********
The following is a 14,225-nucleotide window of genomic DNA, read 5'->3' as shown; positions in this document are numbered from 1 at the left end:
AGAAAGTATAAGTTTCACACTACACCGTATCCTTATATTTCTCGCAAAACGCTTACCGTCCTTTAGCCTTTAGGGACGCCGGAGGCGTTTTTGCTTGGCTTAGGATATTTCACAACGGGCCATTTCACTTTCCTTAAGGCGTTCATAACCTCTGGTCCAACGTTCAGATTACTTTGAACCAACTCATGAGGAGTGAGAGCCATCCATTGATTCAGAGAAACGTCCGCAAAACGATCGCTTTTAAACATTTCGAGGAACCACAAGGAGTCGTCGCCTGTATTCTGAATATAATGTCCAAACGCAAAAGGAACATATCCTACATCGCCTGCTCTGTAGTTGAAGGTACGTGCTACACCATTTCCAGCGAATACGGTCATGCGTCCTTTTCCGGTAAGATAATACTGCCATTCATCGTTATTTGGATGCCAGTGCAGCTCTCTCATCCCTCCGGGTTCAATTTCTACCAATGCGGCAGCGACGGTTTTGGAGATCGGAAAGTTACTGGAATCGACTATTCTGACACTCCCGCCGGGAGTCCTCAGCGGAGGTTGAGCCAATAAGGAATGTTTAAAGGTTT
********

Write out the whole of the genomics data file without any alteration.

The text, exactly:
The following is a 14,225-nucleotide window of genomic DNA, read 5'->3' as shown; positions in this document are numbered from 1 at the left end:
AGAAAGTATAAGTTTCACACTACACCGTATCCTTATATTTCTCGCAAAACGCTTACCGTCCTTTAGCCTTTAGGGACGCCGGAGGCGTTTTTGCTTGGCTTAGGATATTTCACAACGGGCCATTTCACTTTCCTTAAGGCGTTCATAACCTCTGGTCCAACGTTCAGATTACTTTGAACCAACTCATGAGGAGTGAGAGCCATCCATTGATTCAGAGAAACGTCCGCAAAACGATCGCTTTTAAACATTTCGAGGAACCACAAGGAGTCGTCGCCTGTATTCTGAATATAATGTCCAAACGCAAAAGGAACATATCCTACATCGCCTGCTCTGTAGTTGAAGGTACGTGCTACACCATTTCCAGCGAATACGGTCATGCGTCCTTTTCCGGTAAGATAATACTGCCATTCATCGTTATTTGGATGCCAGTGCAGCTCTCTCATCCCTCCGGGTTCAATTTCTACCAATGCGGCAGCGACGGTTTTGGAGATCGGAAAGTTACTGGAATCGACTATTCTGACACTCCCGCCGGGAGTCCTCAGCGGAGGTTGAGCCAATAAGGAATGTTTAAAGGTTT